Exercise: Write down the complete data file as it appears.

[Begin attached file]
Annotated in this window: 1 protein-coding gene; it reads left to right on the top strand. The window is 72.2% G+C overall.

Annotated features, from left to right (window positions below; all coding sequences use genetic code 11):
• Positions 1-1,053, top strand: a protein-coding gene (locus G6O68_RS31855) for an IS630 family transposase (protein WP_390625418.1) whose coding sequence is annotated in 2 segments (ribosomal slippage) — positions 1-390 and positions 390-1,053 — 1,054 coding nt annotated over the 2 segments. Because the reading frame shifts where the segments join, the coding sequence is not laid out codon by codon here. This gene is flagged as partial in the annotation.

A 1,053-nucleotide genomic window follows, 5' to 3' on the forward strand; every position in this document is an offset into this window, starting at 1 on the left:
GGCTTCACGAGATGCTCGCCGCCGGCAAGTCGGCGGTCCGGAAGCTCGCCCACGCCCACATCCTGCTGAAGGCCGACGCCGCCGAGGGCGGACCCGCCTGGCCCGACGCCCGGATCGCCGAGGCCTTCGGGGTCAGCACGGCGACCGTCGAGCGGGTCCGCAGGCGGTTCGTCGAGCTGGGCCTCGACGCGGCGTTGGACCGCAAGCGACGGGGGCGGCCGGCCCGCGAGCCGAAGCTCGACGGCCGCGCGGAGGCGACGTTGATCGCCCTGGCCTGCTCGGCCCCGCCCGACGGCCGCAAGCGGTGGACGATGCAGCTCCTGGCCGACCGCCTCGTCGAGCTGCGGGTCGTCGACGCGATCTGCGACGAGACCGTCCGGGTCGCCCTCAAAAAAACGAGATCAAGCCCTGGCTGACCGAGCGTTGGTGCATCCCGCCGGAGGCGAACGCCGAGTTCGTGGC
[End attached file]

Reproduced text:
Annotated in this window: 1 protein-coding gene; it reads left to right on the top strand. The window is 72.2% G+C overall.

Annotated features, from left to right (window positions below; all coding sequences use genetic code 11):
• Positions 1-1,053, top strand: a protein-coding gene (locus G6O68_RS31855) for an IS630 family transposase (protein WP_390625418.1) whose coding sequence is annotated in 2 segments (ribosomal slippage) — positions 1-390 and positions 390-1,053 — 1,054 coding nt annotated over the 2 segments. Because the reading frame shifts where the segments join, the coding sequence is not laid out codon by codon here. This gene is flagged as partial in the annotation.

A 1,053-nucleotide genomic window follows, 5' to 3' on the forward strand; every position in this document is an offset into this window, starting at 1 on the left:
GGCTTCACGAGATGCTCGCCGCCGGCAAGTCGGCGGTCCGGAAGCTCGCCCACGCCCACATCCTGCTGAAGGCCGACGCCGCCGAGGGCGGACCCGCCTGGCCCGACGCCCGGATCGCCGAGGCCTTCGGGGTCAGCACGGCGACCGTCGAGCGGGTCCGCAGGCGGTTCGTCGAGCTGGGCCTCGACGCGGCGTTGGACCGCAAGCGACGGGGGCGGCCGGCCCGCGAGCCGAAGCTCGACGGCCGCGCGGAGGCGACGTTGATCGCCCTGGCCTGCTCGGCCCCGCCCGACGGCCGCAAGCGGTGGACGATGCAGCTCCTGGCCGACCGCCTCGTCGAGCTGCGGGTCGTCGACGCGATCTGCGACGAGACCGTCCGGGTCGCCCTCAAAAAAACGAGATCAAGCCCTGGCTGACCGAGCGTTGGTGCATCCCGCCGGAGGCGAACGCCGAGTTCGTGGC